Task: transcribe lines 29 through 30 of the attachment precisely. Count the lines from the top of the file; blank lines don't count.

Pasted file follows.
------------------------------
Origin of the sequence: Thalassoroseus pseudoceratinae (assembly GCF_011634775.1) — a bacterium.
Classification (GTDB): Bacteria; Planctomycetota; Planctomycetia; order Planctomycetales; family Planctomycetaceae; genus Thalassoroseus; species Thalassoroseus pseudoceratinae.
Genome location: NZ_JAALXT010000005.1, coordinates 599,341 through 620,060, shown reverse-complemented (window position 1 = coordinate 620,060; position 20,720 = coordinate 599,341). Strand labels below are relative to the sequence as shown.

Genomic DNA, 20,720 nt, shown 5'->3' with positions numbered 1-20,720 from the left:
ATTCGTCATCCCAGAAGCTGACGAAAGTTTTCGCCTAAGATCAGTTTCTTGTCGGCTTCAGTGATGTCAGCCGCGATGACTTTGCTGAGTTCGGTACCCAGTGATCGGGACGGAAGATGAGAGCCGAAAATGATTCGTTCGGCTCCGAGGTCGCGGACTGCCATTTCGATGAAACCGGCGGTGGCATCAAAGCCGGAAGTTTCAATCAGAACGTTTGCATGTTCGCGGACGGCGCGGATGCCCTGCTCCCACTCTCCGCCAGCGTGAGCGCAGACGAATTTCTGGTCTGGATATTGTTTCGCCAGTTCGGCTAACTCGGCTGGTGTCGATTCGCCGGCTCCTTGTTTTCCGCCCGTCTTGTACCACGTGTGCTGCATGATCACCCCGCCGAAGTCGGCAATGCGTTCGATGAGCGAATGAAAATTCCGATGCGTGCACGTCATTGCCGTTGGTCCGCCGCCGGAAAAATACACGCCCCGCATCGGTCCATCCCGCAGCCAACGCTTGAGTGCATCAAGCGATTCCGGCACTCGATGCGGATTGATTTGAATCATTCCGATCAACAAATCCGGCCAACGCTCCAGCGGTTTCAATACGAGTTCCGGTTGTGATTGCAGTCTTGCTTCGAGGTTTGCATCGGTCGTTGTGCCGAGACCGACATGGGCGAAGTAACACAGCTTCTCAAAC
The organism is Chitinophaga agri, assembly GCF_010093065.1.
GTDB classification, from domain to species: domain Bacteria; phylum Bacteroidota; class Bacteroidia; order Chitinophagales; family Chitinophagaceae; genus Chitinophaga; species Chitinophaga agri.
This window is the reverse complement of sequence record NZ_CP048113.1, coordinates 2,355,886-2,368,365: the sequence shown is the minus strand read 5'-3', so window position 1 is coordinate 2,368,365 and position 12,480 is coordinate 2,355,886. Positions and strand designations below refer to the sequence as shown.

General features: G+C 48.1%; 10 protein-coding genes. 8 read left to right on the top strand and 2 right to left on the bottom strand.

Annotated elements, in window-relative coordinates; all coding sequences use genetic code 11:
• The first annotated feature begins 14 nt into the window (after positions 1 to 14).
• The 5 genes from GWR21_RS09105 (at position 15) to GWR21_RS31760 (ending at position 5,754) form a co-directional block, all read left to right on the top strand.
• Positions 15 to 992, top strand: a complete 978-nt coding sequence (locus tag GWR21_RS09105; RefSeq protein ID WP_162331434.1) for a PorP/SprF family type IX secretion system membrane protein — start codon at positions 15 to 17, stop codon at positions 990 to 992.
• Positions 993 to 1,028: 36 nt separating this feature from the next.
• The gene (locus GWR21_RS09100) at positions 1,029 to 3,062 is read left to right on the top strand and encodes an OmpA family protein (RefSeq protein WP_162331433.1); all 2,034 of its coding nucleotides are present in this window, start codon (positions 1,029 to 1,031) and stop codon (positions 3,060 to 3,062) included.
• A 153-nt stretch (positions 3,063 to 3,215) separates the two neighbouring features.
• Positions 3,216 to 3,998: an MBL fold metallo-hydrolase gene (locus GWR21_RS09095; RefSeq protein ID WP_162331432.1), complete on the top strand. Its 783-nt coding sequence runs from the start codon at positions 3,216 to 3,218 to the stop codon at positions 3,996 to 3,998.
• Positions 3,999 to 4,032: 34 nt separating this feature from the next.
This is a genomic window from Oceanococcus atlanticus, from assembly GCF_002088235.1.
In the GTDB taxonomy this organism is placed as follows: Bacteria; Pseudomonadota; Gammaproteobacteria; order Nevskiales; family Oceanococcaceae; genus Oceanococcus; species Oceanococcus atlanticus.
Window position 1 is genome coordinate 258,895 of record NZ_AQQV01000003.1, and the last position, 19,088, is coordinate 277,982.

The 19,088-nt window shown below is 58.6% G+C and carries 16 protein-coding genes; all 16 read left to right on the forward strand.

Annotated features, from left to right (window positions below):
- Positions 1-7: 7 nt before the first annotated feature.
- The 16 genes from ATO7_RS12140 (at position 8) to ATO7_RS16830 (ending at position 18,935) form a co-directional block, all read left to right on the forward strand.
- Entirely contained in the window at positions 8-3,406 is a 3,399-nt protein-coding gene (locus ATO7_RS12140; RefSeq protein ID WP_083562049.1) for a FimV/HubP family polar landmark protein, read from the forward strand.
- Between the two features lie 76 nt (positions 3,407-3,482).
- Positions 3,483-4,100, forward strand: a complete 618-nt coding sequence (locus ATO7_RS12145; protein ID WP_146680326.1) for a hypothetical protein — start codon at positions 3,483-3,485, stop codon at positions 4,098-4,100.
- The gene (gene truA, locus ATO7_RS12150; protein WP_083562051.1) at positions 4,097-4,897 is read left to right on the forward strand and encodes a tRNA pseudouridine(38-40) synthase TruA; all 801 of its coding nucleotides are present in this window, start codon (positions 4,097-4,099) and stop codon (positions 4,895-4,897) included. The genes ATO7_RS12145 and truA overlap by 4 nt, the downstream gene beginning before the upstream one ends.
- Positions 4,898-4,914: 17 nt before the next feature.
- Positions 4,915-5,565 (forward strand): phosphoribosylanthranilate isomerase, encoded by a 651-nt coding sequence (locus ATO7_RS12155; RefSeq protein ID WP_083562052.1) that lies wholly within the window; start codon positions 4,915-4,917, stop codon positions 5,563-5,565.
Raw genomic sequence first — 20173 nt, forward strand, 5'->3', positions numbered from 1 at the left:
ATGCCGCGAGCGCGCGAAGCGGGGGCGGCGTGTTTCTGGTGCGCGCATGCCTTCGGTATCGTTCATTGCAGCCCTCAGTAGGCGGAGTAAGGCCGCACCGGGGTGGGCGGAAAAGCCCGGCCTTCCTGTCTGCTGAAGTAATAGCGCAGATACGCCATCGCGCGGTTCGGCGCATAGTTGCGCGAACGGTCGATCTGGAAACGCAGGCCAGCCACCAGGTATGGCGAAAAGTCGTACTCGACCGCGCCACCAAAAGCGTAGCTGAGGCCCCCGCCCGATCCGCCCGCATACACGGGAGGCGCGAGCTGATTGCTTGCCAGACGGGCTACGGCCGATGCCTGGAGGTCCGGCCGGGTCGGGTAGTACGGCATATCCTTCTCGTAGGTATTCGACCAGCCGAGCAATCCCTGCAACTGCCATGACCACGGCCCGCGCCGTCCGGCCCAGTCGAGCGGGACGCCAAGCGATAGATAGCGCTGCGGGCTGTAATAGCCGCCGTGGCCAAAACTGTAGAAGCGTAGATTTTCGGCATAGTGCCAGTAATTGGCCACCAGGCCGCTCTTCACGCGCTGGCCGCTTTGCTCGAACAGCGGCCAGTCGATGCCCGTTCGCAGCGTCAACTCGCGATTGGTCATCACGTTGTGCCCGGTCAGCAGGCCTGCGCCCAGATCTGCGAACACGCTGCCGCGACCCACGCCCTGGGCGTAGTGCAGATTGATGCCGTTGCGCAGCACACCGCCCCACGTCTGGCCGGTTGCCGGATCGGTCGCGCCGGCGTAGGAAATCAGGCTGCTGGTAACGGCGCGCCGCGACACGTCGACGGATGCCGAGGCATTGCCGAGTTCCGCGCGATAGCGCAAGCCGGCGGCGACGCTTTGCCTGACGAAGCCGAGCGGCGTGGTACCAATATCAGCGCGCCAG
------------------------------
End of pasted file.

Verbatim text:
- The gene (gene truA, locus ATO7_RS12150; protein WP_083562051.1) at positions 4,097-4,897 is read left to right on the forward strand and encodes a tRNA pseudouridine(38-40) synthase TruA; all 801 of its coding nucleotides are present in this window, start codon (positions 4,097-4,099) and stop codon (positions 4,895-4,897) included. The genes ATO7_RS12145 and truA overlap by 4 nt, the downstream gene beginning before the upstream one ends.
- Positions 4,898-4,914: 17 nt before the next feature.